Helping People Who Feel Hopeless
When the festivity of the holiday season comes to an end, the rest of a long winter can feel like too much. For people who face depression and anxiety, the earlier sunsets and cold can truly feel like an unbearable burden.
That burden can be expressed in many ways. People may withdraw more, or disconnect from activities that once gave them pleasure. In some cases, an overwhelming sense of hopelessness or a desire to end emotional pain can lead to action, and in the grimmest of cases, those actions can lead to suicide.
While suicide rates fluctuate from one time of year to another, agencies that provide support do notice upticks in crisis calls during January. Janet Kittams-Lalley, president of the Helpline Center in Sioux Falls, said that while the Helpline is available 24/7 by dialing 211, preventing suicide is a community-based effort.
“Each of us can take a role, and it could be as simple as starting a conversation,” she said. “You might notice that someone you care about is skipping a class you share, or has stopped talking as much. That’s when anyone can just ask if they are OK.”
That step can make a huge difference, Kittams-Lalley said. It can be intimidating, too, she realizes, but encourages anyone who wants to be there for someone who is struggling.
“When we open up and really listen, we can help those people who feel there’s nothing to hope for or to live for,” she said. “They might be defensive, but you’re reaching out to them because you care – that’s the bottom line and why it takes a community. You’re letting them know you’re there for them.”
Kittams-Lalley said the Helpline team fields many calls from family members or friends of individuals who may face depression. So if you’re anxious about what to say, and know something needs to be said – you have help.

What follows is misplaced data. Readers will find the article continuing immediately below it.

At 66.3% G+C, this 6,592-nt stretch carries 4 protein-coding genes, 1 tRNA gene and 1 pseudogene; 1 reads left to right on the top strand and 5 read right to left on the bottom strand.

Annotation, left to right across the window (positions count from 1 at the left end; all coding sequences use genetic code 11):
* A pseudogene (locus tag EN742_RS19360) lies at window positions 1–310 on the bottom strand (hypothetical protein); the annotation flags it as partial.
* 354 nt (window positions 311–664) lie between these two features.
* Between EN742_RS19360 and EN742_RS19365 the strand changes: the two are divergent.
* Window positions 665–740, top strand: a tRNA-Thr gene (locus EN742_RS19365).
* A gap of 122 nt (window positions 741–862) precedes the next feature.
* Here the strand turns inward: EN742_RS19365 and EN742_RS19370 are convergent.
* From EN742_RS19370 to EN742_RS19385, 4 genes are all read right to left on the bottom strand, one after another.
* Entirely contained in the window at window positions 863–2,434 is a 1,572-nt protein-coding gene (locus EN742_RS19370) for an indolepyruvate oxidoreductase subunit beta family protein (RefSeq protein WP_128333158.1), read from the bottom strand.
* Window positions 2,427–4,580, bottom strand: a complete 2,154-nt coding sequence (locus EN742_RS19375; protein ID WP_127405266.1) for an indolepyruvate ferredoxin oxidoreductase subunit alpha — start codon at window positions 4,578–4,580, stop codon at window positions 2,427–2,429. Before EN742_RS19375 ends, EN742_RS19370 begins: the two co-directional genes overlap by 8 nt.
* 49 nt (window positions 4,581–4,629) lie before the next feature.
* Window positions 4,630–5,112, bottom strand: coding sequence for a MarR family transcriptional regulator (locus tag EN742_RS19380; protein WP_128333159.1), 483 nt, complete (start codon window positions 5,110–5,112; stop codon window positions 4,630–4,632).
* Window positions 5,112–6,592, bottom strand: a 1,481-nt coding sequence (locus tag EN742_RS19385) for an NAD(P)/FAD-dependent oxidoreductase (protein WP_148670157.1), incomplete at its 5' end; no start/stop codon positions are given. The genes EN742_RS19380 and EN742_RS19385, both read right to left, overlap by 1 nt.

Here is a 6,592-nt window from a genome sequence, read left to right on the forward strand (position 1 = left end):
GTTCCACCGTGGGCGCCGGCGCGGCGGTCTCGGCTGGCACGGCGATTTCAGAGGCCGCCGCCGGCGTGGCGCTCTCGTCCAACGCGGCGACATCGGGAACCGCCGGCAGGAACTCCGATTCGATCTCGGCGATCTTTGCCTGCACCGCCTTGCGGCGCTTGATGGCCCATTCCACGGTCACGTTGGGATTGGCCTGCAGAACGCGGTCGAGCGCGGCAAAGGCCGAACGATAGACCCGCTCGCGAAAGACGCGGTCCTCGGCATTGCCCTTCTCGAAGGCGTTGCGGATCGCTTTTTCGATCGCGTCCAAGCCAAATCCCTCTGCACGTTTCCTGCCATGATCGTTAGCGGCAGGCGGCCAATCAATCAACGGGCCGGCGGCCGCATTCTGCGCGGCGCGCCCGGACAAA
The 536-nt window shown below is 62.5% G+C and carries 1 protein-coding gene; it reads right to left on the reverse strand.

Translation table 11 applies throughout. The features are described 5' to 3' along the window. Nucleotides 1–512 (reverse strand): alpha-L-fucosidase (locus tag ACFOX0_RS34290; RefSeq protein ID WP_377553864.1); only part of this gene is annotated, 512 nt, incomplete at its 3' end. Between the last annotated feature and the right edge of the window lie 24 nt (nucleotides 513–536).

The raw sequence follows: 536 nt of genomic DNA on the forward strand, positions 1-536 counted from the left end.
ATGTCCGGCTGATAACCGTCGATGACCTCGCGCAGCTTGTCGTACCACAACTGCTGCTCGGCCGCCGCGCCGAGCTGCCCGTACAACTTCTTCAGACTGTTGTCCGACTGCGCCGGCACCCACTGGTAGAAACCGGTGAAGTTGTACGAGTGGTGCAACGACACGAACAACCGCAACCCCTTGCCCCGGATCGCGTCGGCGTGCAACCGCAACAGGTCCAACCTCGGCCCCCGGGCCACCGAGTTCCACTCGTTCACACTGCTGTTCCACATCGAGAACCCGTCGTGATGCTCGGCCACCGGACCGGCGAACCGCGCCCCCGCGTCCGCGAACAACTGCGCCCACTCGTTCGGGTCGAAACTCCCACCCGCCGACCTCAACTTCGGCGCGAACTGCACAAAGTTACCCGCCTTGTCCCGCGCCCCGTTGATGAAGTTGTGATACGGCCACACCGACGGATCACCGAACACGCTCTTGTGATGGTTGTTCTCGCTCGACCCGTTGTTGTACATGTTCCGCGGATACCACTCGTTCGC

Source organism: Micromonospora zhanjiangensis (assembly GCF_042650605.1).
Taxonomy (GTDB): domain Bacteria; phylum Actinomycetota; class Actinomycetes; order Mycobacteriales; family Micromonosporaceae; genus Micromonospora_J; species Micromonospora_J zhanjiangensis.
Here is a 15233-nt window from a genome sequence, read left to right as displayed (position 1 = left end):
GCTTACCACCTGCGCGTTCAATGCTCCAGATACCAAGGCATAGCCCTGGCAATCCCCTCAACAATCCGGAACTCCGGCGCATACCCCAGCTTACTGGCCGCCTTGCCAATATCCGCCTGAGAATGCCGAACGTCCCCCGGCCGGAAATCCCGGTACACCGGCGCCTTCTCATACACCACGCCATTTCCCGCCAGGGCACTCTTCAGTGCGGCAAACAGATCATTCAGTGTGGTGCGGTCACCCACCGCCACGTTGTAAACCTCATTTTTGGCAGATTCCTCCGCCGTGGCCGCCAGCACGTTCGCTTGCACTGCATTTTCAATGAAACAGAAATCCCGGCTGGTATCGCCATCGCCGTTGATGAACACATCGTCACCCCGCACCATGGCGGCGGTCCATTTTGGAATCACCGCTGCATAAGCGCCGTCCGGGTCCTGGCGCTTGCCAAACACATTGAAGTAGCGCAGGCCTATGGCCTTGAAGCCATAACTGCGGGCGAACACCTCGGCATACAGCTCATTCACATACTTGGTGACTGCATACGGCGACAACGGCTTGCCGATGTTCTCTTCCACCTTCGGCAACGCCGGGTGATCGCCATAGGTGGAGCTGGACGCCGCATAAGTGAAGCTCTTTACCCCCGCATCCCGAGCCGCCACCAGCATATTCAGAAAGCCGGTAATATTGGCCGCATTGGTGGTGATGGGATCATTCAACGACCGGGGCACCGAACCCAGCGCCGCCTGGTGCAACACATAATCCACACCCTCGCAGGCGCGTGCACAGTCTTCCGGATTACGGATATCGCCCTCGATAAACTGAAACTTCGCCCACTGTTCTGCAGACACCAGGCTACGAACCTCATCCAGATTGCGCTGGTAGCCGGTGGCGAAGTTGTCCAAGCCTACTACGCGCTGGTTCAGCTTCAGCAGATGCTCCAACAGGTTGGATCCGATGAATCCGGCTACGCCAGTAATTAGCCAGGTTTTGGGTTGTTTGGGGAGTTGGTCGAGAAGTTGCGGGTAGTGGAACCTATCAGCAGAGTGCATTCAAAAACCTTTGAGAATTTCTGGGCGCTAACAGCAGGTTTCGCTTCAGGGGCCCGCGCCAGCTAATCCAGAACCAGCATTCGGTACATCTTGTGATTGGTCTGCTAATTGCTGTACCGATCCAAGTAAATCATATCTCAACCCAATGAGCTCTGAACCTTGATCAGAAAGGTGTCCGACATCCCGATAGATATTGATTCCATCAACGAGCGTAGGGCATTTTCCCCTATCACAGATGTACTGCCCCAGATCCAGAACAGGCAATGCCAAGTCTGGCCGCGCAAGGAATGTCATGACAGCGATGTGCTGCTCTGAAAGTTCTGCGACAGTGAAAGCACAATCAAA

“We can walk you through that conversation. The important thing to remember is that you care about this person, and there are steps that can help them get through the tough times,” Kittams-Lalley said. “In some cases, we ask them to put the person on the phone, or we can call them back.”
Awareness of suicide prevention is crucial, and it’s a part of what health systems including Avera are doing to assess risk and reduce the forbidding numbers of deaths from this national crisis.
“As a health system, we touch a lot of lives and that’s why we have incorporated more screening methods in more settings in an effort to help all who may need help,” said Matthew Stanley, DO, Avera Medical Group psychiatrist.
Avera is part of the Zero Suicide Initiative, a national program that aims to reduce suicides with a number of efforts, from the screenings and attention paid at all sorts of clinical appointments, to reducing potential dangers in homes where a person may have suicidal thoughts.
“People can be afraid to bring it up, or to lend that support people need, sometimes because they follow the mythology that mentioning suicide to someone can actually plant the seed,” he said. “That is a myth, but it is an uncomfortable conversation to have, and that’s why we remind people of the resources available.”
“There are many people who have called us and now are feeling a lot better and doing a lot better,” Kittams-Lalley said. “Being there for someone shows you care – and it takes heightened awareness from us all in order for us to have greater success.”